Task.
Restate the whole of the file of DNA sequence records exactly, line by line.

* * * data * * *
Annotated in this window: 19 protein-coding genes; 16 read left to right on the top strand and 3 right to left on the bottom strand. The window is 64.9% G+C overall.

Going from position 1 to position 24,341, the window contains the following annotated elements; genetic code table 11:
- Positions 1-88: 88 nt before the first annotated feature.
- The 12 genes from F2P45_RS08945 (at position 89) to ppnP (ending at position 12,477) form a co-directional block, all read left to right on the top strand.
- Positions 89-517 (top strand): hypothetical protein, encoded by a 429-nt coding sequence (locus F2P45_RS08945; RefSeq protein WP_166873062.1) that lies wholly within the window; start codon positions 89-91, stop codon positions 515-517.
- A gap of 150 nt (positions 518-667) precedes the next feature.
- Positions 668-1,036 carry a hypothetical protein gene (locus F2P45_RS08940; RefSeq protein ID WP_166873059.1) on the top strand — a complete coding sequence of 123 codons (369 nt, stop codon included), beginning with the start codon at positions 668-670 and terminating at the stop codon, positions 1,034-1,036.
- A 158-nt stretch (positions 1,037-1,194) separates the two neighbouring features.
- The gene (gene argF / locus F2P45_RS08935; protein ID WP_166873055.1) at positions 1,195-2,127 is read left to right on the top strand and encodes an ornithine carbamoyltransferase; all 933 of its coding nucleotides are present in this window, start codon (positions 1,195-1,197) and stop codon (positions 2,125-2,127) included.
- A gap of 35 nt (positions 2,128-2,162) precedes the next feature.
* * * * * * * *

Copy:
Annotated in this window: 19 protein-coding genes; 16 read left to right on the top strand and 3 right to left on the bottom strand. The window is 64.9% G+C overall.

Going from position 1 to position 24,341, the window contains the following annotated elements; genetic code table 11:
- Positions 1-88: 88 nt before the first annotated feature.
- The 12 genes from F2P45_RS08945 (at position 89) to ppnP (ending at position 12,477) form a co-directional block, all read left to right on the top strand.
- Positions 89-517 (top strand): hypothetical protein, encoded by a 429-nt coding sequence (locus F2P45_RS08945; RefSeq protein WP_166873062.1) that lies wholly within the window; start codon positions 89-91, stop codon positions 515-517.
- A gap of 150 nt (positions 518-667) precedes the next feature.
- Positions 668-1,036 carry a hypothetical protein gene (locus F2P45_RS08940; RefSeq protein ID WP_166873059.1) on the top strand — a complete coding sequence of 123 codons (369 nt, stop codon included), beginning with the start codon at positions 668-670 and terminating at the stop codon, positions 1,034-1,036.
- A 158-nt stretch (positions 1,037-1,194) separates the two neighbouring features.
- The gene (gene argF / locus F2P45_RS08935; protein ID WP_166873055.1) at positions 1,195-2,127 is read left to right on the top strand and encodes an ornithine carbamoyltransferase; all 933 of its coding nucleotides are present in this window, start codon (positions 1,195-1,197) and stop codon (positions 2,125-2,127) included.
- A gap of 35 nt (positions 2,128-2,162) precedes the next feature.